RHESSI in Cycle 24

From RHESSI Wiki

Jump to: navigation, search

RHESSI in Cycle 24
Number: 110
1st Author: Säm Krucker
2nd Author: Hugh Hudson
Published: 14 September 2009
Next Nugget: RHESSI Deep Integrations
Previous Nugget: Confined Flares versus Eruptive Flares
List all



In anticipation of Solar Cycle 24 and the hoped-for huge flares it would produce, the RHESSI germanium detectors were annealed in late 2007. This process removes radiation damage caused by the continual exposure of the detectors to the Earth's radiation belts. Now we are seeing renewed damage.

It is a bit of a race against time for RHESSI, because we think that only a limited number of anneals will be possible; eventually they may poison the segmentation of the detectors and effectively eliminate their gamma-ray response. But, so far so good, as shown in this Nugget with a new-cycle flare. Regular readers may be puzzled by this, since in recent Nuggets (April and July 2009) we have been fretting about the great delay in Cycle 24's onset. Nonetheless at the time of writing there have already been some new-cycle spots and small flares, although it is still the case that activity has not turned up as expected.

A Cycle 24 flare

This was a GOES C1 event on July 6, 2009. Its active region was at S25, a latitude where new-cycle spots tend to appear. This region indeed had the new-cycle polarity. So, no matter how feeble this cycle may turn out to be, we have tiny flares and may hope for more energetic ones that can be observed by RHESSI at all energies, ie up into the gamma-ray range.

Figure 1 shows set of RHESSI collimator responses for this event. These (rudimentary) back-projection images give the X-ray structure at different size scales from 2 arcsec up to 180 arcsec. All but collimator 2 (that never was working properly at low energies) look fine, except that there are relative flux calibration issues due to the different degree of radiation damage. These do not stop us from making pretty pictures via more sophisticated algorithms.

Figure 1 Individual collimator responses (5-10 keV, 17:03:38 - 17:04:48 UT) for the nine RHESSI detectors, each observing a different angular scale. Collimator 7,8, and 9 with the coarsest resolution show a single unresolved source, while the finer collimators reveal an elongated source structure. The finest collimator (1) does not show an image, indicating the absence of significant structures at the 2 arcsec scale. This is the raw material of image formation, obtained by the elementary back projection algorithm.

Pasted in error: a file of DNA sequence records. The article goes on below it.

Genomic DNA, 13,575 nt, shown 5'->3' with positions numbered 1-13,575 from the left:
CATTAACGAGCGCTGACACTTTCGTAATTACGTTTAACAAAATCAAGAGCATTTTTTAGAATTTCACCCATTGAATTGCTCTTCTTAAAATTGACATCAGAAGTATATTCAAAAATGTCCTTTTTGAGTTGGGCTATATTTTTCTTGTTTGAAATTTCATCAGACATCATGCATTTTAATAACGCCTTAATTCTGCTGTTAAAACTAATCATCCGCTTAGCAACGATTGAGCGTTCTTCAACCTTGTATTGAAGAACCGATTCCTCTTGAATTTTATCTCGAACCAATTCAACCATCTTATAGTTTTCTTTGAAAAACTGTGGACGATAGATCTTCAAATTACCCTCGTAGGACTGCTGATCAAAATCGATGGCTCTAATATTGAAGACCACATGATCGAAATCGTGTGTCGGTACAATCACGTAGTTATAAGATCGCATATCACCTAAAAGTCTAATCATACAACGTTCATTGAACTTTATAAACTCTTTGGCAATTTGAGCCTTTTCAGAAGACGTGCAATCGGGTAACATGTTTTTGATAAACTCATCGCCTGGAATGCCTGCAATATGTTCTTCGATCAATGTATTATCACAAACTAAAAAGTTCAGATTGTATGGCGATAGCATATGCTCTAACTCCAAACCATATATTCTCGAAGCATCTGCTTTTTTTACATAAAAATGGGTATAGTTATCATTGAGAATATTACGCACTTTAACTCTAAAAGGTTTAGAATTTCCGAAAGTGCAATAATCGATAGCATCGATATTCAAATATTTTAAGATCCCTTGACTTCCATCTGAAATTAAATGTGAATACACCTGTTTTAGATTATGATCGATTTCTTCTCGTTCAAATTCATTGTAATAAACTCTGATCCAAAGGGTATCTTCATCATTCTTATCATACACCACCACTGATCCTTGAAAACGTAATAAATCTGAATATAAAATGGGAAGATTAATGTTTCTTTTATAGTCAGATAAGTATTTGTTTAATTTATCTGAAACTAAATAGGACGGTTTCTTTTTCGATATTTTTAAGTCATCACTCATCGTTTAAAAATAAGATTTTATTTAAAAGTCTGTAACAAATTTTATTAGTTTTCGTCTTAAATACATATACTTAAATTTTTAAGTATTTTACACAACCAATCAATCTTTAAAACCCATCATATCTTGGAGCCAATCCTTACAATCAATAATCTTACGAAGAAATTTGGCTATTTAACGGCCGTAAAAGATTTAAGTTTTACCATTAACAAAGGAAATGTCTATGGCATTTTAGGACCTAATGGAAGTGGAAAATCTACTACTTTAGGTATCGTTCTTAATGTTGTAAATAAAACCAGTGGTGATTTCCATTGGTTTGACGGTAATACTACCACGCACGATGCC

Note that there have been no flares yet with which we can check the RHESSI performance at higher energies (>20 keV) in Cycle 24.

What we saw

This flare had little hard X-ray emission, which may be a characteristic of these solar-minimum events. We have made images at 5-10 keV by the standard RHESSI techniques and show a Maximum Entropy image in Figure 2. This algorithm may tend to "over-resolve" the image, i.e. produce untrustworthy fine structure, but to our eye it looks pretty good in comparison with the EIT 195 A image taken a few minutes later. The EUV and soft X-ray sources need not always match, but the details here show a strong correlation.

Figure 2 RHESSI image over 5-10 keV, made a maximum entropy algorithm, superposed on an EIT EUV image from a slightly later time.


This exercise has been enlightening, but we find that Cycle 24 flares behave much like Cycle 23 flares did (as expected). We do have increasing radiation damage, also as expected, but scientifically useful hard X-ray imaging was achieved. In particular the varying radiation damage in the different detectors does not prevent us from obtaining consistent data and the expected resolution. We can do better by improving the calibrations (renormalizing better between the detectors), and RHESSI can operate in its current status for the next few months. When activity seriously starts to increase (if ever!) we can schedule our second anneal and make substantial improvements in the performance.

Personal tools